Ben West From The Wilderness Committee

Ben West = Awesome Guy. I tend to speak fairly highly of everyone I interview, this is not because I’m flagrant with praise, it’s because I only ask awesome people for interviews. That being said Ben West is a true pleasure. His work at the Wilderness Committee is indispensable to preserving the stunning wild beauty of Vancouver and the West Coast. I’ve labeled some of our Projecting Change interviewees ‘Planet Fighters’ although Ben is definitely a Planet Fighter a more specified title I would like to bestow on him is ‘Tanker Fighter’. Fighting Gigantic Oil Tankers is tough work but after speaking with Ben I feel confident he is the man to lead fight. Check out our Q & A session below!

Q: Tell me about your work at the wilderness comittee?

The Wilderness Committee (the WC) is a really interesting place to work. The WC just turned 30 which means I am only 3 years older than it is. That whole time the WC has been doing grassroots organizing working in communities to help protect Canadian wilderness and wildlife. In the last decade or so that work has expanded to include more urban environmental issues like toxins and climate change. I am lucky enough to now be responsible for the Healthy Communities campaigns at the WC which includes climate change, toxins and transportation issues. We are trying to apply the lessons learned from on the ground community based campaigns to newer environmental issues like climate change. In practical terms this means working to stop the causes of climate change at their source. Fighting crude oil exports, coal mines and bad highway projects is “where rubber hits the road” in the fight against climate change in BC.

Q: Whats going on with the crude oil tankers on the cost?

In 2007 a decision was made very quietly to allow larger oil tankers pass through the Burrard Inlet for the purpose of exporting oil to Asia. This decision was made with no public consultation or even public awareness. For decades refined fuels have been exported up and down the coast but the export of raw bitumen from the tar sands is a new thing. Its only been the last years that Vancouver has been transformed into a tar sands shipping port. This makes Vancouver a very important choke point in the fight against the expansion of the tar sands. Not only is our coast now at risk of an oil spill but if we are going to play a responsible role in the world in the era of climate change this means phasing out the tar sands not expanding it.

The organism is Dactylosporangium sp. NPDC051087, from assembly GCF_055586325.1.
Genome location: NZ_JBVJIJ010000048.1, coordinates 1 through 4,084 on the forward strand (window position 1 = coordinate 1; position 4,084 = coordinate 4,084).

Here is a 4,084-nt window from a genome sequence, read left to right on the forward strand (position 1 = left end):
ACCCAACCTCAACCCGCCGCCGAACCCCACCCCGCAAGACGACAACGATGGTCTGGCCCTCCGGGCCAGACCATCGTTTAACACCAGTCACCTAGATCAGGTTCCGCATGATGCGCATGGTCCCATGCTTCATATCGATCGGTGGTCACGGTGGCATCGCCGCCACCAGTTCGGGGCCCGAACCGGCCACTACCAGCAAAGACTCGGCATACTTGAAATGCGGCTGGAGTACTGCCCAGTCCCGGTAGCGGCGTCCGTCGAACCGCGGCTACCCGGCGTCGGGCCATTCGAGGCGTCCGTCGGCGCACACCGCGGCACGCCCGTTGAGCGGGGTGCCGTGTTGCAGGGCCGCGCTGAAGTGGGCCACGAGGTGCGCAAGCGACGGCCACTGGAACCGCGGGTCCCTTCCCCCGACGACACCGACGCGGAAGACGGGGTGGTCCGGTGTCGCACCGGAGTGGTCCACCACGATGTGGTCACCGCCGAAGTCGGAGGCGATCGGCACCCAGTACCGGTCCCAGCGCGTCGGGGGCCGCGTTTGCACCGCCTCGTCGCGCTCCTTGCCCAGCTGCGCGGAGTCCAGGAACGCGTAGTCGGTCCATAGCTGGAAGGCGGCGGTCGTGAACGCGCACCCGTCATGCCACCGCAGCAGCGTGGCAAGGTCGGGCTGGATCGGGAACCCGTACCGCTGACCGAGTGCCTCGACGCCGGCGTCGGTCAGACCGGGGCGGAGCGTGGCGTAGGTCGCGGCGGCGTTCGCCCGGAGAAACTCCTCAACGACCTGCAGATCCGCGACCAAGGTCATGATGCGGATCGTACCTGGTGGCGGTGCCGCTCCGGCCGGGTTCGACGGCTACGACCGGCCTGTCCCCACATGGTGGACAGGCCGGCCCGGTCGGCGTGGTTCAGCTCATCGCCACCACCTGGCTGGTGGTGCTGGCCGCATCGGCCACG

The current Kinder Morgan pipeline from Alberta to Burnaby carries 300,000 barrels a day of crude oil. Of that 50,000 barrels are exported. There is a plan to expand the pipeline by 80,000 barrels a day all for the sake of export.

The other significant threat to the BC coast is the proposed enbridge pipeline that would carry 700,000 barrels a day of petroleum products. This proposed pipeline would connect with much bigger tankers than the ones that can pass through the Burrard Inlet and would be over a days travel closer to Asia in each direction.

Q: How can people in Vancouver take action to protect our coast?

We are hosting weekly public meeting in the Wilderness Committee office starting in June on Wednesday nights. There are many ways to get involved doing anything from research to tanker tracking kayaking tours. The number one thing can do is help spread the word. Still most people don’t even know what is going on. Talk to your friends and neighbours. Send our info page to folks you think might be interested. Http:// You can join our grassroots distribution team if you would like to help circulate our publications. Contact our office for more information and to volunteer at 604 683 8220.

Q: How do you think an event like the projecting change film festival has the power to invoke and inspire social change?

Film is a powerful medium. We learn from stories and a picture tells athousand words. Also screenings bring people together. New relationships are formed that can make a real difference

One of the Projecting Change Film Festival 2011 films I am most excited for is The Pipe. I’m sure you can guess what it’s about… Join us for the Canadian premier this Saturday

- Rebecca @rebeccaapeel

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One Response to Ben West From The Wilderness Committee

  1. Hi

    I watched the news tonight. (dec02.2011)
    You were being interviewed, and pointed to
    anchored vessels, while making the comment that
    they could “spill 3 times more than the Exxon Valdez”

    I would challenge you on this statement, as
    no vessel of that that size has ever or could ever transit into Burrand inlet passed First and Second narrows.

    Can you supply names, deadweight tonage, and transit times of such vessels?.

    I am retired as a Vessel Traffic Manager, June 2011 , Vancouver Harbour, and never encounterd such vessels.